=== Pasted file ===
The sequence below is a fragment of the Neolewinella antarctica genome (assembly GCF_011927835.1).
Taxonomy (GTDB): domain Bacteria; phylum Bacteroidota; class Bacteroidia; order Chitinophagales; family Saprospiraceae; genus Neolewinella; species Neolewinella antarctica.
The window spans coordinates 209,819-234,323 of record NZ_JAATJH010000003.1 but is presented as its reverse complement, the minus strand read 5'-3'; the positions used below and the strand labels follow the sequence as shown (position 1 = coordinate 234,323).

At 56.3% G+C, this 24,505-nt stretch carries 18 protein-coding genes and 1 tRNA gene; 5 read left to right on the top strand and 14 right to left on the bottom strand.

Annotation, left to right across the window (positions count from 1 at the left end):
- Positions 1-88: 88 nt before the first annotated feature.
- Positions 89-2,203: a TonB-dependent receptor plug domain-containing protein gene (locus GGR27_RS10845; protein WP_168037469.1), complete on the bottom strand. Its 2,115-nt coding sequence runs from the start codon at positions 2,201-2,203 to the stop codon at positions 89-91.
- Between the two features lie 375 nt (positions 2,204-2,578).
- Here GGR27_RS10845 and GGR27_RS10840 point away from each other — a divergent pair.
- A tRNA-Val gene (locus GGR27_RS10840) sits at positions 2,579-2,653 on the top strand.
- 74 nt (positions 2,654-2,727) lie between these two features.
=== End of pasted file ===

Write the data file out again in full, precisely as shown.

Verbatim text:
The sequence below is a fragment of the Neolewinella antarctica genome (assembly GCF_011927835.1).
Taxonomy (GTDB): domain Bacteria; phylum Bacteroidota; class Bacteroidia; order Chitinophagales; family Saprospiraceae; genus Neolewinella; species Neolewinella antarctica.
The window spans coordinates 209,819-234,323 of record NZ_JAATJH010000003.1 but is presented as its reverse complement, the minus strand read 5'-3'; the positions used below and the strand labels follow the sequence as shown (position 1 = coordinate 234,323).

At 56.3% G+C, this 24,505-nt stretch carries 18 protein-coding genes and 1 tRNA gene; 5 read left to right on the top strand and 14 right to left on the bottom strand.

Annotation, left to right across the window (positions count from 1 at the left end):
- Positions 1-88: 88 nt before the first annotated feature.
- Positions 89-2,203: a TonB-dependent receptor plug domain-containing protein gene (locus GGR27_RS10845; protein WP_168037469.1), complete on the bottom strand. Its 2,115-nt coding sequence runs from the start codon at positions 2,201-2,203 to the stop codon at positions 89-91.
- Between the two features lie 375 nt (positions 2,204-2,578).
- Here GGR27_RS10845 and GGR27_RS10840 point away from each other — a divergent pair.
- A tRNA-Val gene (locus GGR27_RS10840) sits at positions 2,579-2,653 on the top strand.
- 74 nt (positions 2,654-2,727) lie between these two features.